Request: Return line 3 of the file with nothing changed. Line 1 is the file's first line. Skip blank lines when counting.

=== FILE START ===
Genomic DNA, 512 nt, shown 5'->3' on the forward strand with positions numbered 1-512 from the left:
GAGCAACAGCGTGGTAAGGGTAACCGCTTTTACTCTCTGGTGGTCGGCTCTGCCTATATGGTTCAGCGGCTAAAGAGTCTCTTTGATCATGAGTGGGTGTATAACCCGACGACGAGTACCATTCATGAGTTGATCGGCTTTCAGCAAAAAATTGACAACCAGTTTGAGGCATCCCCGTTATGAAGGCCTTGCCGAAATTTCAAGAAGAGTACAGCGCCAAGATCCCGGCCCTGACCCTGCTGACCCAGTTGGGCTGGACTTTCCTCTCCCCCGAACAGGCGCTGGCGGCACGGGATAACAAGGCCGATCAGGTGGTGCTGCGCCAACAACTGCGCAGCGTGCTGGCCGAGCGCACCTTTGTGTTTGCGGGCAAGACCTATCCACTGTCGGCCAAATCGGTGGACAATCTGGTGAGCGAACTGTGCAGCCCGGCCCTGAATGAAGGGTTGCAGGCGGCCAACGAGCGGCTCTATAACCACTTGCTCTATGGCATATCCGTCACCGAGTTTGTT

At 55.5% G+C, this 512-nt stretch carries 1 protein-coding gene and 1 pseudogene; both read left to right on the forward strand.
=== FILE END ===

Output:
At 55.5% G+C, this 512-nt stretch carries 1 protein-coding gene and 1 pseudogene; both read left to right on the forward strand.